If you want to go on an eco friendly, low budget, healthy hiking trip (by which I mean using only public transport, sleeping in Youth Hostels most of the time, walking about 6 hours per day) some time this year, here’s one planed for you. At the end of March two years ago, Andy and I went on a hiking trip in the Lake District. I loved it. The reason I’m putting the hiking route up now is because we’re going again this March, on a different route. The one below is tested, so you can plan your hiking trip accordingly. We started and finished with Newcastle because that’s where we lived.
During the trip, you’ll see three lakes in the north part of the Lake District (the less touristy area). The last part of the journey overlaps with the Coast to Coast Walk.
Take a train from Newcastle to Penrith.
The first thing we saw when we walking out of the train station was the silhouette of the Penrith Castle standing against a blue blue sky. It was beautiful.
A helpful lady in the tourist information centre showed us a few pubs on the map. There were a lot of outdoor equipment shops if you forget anything at home.
Have lunch in Penrith.
Take a bus from Penrith to Glenridding (the bottom part of Ulls Water, Lake 1).
Walk to Youth Hostel Helvellyn, where you stay for the night.
By the way, this is my version of that popular picture on every wall.
Walk back from the Youth Hostel to Glenridding in the morning. Enjoy the morning light shining on the lake.
Take a steam boat (from Ulls Water Steamers) to the top of Ulls Water, get off at Pooley Bridge.
Walk from there back to Penrith, or take a bus.
Take a bus from Penrith to Keswick (Lake 2).
Keswick is probably the biggest town you’ll come across throughout this whole journey and probably the only place you’ll find a big supermarket after Penrith. So I highly recommend you go to the supermarket and store up food for tomorrow!
Have late lunch in Keswick. We had fish n’chips at Old Keswickian in Market Square.
Take a bus from Keswick along the east shore of the Lake, to Borrowdale, where the Youth Hostel Derwent Water was. Stay overnight.
*Derwent Water Youth Hostel was a beautiful grand house when we stayed there. But it does not seem belong to YHA anymore. You can still stay there but you can’t book it via YHA website. However, there is a YHA Youth Hostel in Keswick on YHA’s website.
A lot of walking today. Have a big breakfast in the Youth Hostel.
Take a bus from the Youth Hostel to the south, get off at Seatoller.
(The same bus continues to the YHA Honister Hause if you want to save energy.)
There was a toilet near the car park.
Walk up hill from there, into the mountains! You’ll need a serious walkers’ map for this part definitely. We used Ordnance Survey Landranger Map 89.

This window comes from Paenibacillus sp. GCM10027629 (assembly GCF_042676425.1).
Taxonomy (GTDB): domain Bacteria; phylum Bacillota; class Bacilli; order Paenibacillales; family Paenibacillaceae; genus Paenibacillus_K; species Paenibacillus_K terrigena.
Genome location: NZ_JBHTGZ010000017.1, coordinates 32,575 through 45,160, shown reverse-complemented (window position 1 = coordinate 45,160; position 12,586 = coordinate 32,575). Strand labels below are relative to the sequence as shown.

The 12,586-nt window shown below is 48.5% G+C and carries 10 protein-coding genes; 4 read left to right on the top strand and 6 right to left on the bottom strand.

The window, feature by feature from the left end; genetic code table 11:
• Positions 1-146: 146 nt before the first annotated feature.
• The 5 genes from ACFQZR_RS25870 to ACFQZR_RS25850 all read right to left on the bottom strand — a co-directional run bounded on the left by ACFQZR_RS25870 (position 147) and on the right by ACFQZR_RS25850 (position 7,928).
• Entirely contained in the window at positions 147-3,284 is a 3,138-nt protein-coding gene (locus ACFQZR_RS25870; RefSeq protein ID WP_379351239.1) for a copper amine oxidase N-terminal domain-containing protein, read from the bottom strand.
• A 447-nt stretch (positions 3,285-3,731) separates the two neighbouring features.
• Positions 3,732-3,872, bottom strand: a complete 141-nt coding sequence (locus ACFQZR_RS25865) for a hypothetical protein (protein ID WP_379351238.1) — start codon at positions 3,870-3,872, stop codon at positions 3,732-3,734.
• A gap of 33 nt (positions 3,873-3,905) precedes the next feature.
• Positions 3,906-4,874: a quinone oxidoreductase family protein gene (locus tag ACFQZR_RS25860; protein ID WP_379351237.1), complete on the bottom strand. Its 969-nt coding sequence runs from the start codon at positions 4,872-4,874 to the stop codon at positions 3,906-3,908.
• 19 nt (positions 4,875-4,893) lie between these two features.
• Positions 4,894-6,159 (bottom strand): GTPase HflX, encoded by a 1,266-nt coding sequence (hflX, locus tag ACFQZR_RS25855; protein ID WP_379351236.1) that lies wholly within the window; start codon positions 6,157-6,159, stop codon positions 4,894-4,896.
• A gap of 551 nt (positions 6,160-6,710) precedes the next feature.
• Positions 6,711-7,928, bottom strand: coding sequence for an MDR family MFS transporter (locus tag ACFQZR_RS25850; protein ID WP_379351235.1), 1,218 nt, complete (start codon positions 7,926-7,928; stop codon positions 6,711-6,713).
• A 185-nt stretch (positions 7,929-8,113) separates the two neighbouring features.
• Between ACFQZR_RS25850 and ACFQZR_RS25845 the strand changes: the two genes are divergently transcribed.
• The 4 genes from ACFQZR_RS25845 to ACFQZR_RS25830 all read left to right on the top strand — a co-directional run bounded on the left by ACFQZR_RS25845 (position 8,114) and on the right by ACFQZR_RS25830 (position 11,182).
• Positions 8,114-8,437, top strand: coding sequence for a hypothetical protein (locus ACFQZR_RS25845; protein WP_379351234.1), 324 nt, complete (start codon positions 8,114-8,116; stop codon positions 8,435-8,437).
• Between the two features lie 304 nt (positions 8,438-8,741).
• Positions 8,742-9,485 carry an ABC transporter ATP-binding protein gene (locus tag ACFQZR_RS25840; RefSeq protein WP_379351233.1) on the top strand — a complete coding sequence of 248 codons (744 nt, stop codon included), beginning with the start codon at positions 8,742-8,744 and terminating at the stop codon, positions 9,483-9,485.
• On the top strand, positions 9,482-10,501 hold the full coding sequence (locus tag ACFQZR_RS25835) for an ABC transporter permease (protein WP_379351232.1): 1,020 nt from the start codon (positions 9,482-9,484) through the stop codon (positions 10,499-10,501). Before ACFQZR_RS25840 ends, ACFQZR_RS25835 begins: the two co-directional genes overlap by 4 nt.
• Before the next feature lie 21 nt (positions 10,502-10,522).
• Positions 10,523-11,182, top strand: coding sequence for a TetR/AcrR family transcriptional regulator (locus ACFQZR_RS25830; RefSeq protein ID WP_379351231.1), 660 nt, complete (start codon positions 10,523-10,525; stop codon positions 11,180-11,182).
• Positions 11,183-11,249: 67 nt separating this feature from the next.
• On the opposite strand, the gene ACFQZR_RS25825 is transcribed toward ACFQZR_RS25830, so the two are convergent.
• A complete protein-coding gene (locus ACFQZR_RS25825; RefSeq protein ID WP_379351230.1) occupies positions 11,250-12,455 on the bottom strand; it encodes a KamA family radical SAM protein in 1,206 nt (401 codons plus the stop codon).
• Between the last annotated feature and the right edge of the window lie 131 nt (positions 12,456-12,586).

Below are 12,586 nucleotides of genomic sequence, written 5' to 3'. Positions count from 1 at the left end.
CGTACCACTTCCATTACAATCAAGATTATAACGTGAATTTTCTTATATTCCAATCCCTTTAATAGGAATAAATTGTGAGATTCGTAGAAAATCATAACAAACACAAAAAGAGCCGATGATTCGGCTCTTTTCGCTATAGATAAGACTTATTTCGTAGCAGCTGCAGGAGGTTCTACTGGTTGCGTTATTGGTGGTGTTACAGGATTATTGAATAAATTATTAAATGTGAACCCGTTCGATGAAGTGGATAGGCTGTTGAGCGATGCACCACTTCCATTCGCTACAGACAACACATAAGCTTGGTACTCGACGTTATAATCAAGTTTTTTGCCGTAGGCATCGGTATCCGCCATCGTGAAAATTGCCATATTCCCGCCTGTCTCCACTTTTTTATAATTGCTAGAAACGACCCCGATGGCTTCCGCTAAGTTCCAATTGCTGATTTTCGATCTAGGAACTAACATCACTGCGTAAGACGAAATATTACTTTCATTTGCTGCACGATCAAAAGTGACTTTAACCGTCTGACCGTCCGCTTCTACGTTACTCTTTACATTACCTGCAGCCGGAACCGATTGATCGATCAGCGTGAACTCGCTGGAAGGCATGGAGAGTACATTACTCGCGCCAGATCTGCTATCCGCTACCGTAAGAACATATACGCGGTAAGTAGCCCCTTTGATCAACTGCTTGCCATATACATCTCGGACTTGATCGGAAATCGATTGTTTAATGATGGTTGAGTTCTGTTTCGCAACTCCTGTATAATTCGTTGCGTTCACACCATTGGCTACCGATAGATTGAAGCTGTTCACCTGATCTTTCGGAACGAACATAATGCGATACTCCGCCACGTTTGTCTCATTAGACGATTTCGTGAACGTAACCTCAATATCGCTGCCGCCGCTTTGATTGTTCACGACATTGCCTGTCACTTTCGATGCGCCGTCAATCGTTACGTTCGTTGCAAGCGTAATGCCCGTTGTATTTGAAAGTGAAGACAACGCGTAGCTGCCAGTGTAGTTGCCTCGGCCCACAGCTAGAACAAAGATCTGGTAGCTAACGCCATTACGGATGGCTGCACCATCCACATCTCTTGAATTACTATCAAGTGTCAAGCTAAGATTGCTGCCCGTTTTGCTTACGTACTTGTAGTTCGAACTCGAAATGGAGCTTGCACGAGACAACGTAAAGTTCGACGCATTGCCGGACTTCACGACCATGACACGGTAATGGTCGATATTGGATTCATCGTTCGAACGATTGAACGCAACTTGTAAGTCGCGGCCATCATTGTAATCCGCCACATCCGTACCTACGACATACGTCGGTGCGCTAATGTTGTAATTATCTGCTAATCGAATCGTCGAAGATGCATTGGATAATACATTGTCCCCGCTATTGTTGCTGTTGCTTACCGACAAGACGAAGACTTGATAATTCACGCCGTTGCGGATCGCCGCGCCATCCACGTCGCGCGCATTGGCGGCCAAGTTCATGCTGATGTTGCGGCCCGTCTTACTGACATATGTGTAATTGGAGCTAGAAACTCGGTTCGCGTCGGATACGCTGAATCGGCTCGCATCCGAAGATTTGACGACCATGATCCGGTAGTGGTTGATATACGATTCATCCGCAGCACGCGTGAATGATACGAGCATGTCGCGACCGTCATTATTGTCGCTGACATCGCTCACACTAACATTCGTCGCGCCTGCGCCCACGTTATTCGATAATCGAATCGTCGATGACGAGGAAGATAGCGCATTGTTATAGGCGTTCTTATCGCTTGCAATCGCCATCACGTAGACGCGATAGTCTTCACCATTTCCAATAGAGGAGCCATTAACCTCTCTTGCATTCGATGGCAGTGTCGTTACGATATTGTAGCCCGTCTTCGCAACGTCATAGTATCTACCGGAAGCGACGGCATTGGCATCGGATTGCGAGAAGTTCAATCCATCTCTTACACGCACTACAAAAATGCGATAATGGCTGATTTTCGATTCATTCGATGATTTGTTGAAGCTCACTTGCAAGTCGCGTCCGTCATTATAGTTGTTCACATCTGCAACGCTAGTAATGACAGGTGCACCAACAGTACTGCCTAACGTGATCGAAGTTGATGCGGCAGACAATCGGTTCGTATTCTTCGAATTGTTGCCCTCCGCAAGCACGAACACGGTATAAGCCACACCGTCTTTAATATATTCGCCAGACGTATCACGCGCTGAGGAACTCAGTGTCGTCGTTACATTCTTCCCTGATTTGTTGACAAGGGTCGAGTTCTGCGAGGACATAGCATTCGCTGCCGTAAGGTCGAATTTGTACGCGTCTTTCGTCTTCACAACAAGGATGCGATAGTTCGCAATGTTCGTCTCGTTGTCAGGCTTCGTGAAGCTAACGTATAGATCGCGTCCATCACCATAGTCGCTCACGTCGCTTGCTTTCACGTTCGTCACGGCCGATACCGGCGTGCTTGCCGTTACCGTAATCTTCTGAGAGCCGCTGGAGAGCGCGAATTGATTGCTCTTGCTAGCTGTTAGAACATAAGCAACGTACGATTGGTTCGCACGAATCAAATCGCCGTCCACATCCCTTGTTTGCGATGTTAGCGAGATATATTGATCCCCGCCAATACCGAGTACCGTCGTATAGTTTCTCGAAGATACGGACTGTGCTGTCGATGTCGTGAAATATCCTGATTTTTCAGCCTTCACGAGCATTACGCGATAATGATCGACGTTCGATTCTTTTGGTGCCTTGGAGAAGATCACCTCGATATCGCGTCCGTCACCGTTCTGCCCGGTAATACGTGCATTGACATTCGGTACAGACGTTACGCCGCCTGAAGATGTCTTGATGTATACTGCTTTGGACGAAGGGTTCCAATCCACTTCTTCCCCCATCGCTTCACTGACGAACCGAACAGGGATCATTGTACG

Go past Youth Hostel Honister Hause (use their toilet!),
Go past Youth Hostel Black Sail Hut (can have packed lunch there, also there’ll be tea and milk provided, cake as well – remember to leave some money in the pot! The toilet was locked.).
Walk along a flat path along the north bank of the river,
Reach Youth Hostel Ennerdale in the evening. Stay overnight.
The hiking between YHA Honister and YHA Black Sail Hut was the most difficult. It snowed when we were on the top.
Ennerdale was our favourite Youth Hostel. Warm, clean and friendly! After such a long walk, it made me very happy.
A lot of walking again. Walk to the west along the south shore of Ennerdale (Lake 3), don’t forget to cross the bridge before you get to the lake. Some parts of the path were really narrow and the cliff was very steep. We saw dead sheep in the lake probably fallen from the hill (please don’t follow the sheep!).
Have lunch at the pub in Ennerdale Bridge.
Walk along the river to Cleator Moor (no toilet along the way).
Take a bus from Cleator Moor to Whitehaven.
Have dinner in Whitehaven.
It was a Sunday, so we went to a church in the evening (St John’s Hensingham – a good church, and very organised. You could tell by their daffodils, they were all standing neatly in two long rows outside) and got a lift from a lovely couple to St. Bees. Stayed in a guesthouse there.
St. Bees had a lovely sand and pebble beach. There was no ATM machine in the village at all. The Guesthouse we stayed in didn’t accept card either. So there was no way we could pay her (we forgot the chequebook). But she just said “send me a cheque when you get home”.
You can take a train from St. Bees to Ravenglass (or any of the seaside villages) and have a walk along the beach. There was a lovely antique indoor market in Ravenglass full of junk. We found some old Chinese bank notes.
Take a train back to St. Bees. We played a while on the beach and realised the train from St. Bees to Whitehaven was not at a convenient time. So we decided to walk back to Whitehaven along the coast. If you’re lucky, you’ll be able to see amazing sunset. Have dinner in Whitehaven.
In the evening take a train from Whitehaven to Newcastle.
Thanks to Google Map and Google Street View. I couldn’t have planned half the journey without your help!
Hope you enjoy the journey and have some lovely weather.
All the photos were taken by Rong Fu.